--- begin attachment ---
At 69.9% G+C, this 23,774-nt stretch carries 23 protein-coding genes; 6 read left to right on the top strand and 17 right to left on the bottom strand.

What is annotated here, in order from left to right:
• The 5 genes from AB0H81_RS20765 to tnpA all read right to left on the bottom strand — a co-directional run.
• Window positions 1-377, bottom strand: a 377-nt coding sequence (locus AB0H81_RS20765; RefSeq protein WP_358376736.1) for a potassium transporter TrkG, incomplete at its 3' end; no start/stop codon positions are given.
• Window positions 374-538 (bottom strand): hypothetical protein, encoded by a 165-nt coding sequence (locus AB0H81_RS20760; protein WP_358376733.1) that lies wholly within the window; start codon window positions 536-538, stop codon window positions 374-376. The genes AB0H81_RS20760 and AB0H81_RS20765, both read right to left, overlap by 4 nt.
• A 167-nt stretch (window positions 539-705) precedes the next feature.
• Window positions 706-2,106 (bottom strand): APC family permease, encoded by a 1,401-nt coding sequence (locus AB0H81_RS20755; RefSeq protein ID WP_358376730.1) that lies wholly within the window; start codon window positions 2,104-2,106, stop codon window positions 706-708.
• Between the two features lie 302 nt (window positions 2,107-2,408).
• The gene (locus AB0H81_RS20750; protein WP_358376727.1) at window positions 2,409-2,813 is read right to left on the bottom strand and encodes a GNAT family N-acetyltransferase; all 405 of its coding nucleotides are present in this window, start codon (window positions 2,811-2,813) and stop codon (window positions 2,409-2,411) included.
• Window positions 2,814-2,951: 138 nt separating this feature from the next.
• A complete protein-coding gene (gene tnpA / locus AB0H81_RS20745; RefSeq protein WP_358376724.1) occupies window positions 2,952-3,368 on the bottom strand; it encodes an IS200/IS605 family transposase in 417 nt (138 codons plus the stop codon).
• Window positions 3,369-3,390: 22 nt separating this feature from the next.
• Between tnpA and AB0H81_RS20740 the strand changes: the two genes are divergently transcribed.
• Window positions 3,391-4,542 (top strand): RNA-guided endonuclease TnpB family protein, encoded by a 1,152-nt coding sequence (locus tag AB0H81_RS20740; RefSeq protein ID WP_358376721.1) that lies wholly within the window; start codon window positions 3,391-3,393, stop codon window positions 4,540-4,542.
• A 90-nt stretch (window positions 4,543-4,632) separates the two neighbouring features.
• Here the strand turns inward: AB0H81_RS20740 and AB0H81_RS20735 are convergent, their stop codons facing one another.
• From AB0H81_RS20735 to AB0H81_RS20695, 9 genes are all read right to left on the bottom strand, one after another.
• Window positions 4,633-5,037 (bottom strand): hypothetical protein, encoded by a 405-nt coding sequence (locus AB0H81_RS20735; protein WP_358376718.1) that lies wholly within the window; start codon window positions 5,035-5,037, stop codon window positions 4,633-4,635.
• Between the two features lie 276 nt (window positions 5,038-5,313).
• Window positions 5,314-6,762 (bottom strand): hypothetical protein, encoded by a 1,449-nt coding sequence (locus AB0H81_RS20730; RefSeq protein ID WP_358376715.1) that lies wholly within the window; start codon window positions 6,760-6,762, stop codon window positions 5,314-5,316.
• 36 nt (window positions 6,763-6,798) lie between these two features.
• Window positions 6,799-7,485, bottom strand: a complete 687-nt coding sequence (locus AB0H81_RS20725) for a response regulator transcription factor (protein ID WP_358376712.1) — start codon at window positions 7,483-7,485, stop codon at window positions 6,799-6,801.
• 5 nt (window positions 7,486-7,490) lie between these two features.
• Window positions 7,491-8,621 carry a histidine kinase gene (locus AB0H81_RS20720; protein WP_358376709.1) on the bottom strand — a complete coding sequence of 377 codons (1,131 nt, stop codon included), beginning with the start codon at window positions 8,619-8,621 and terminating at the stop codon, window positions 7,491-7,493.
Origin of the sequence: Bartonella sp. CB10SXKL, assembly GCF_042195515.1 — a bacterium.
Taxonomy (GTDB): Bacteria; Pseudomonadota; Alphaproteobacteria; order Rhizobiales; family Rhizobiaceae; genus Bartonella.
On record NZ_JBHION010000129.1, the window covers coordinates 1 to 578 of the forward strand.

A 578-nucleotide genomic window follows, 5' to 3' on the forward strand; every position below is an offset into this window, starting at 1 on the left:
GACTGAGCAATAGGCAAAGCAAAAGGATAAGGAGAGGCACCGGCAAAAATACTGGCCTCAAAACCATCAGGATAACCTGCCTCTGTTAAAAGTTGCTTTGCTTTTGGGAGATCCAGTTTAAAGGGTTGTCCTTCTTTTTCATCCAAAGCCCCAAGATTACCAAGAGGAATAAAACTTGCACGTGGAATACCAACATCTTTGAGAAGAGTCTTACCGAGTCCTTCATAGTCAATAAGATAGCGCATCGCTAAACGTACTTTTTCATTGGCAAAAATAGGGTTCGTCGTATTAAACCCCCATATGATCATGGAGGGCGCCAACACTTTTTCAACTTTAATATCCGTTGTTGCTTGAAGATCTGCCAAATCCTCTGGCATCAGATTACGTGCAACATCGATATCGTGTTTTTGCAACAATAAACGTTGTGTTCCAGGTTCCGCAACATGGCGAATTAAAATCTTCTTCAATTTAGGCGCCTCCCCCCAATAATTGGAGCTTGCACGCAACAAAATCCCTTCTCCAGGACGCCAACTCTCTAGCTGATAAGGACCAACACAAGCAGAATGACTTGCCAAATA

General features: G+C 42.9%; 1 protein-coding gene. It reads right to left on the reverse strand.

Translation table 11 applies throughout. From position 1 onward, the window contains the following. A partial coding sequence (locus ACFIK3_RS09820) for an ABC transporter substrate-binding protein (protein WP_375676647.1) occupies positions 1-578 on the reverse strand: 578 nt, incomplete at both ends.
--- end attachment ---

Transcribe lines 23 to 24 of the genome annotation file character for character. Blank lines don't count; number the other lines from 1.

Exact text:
• 5 nt (window positions 7,486-7,490) lie between these two features.
• Window positions 7,491-8,621 carry a histidine kinase gene (locus AB0H81_RS20720; protein WP_358376709.1) on the bottom strand — a complete coding sequence of 377 codons (1,131 nt, stop codon included), beginning with the start codon at window positions 8,619-8,621 and terminating at the stop codon, window positions 7,491-7,493.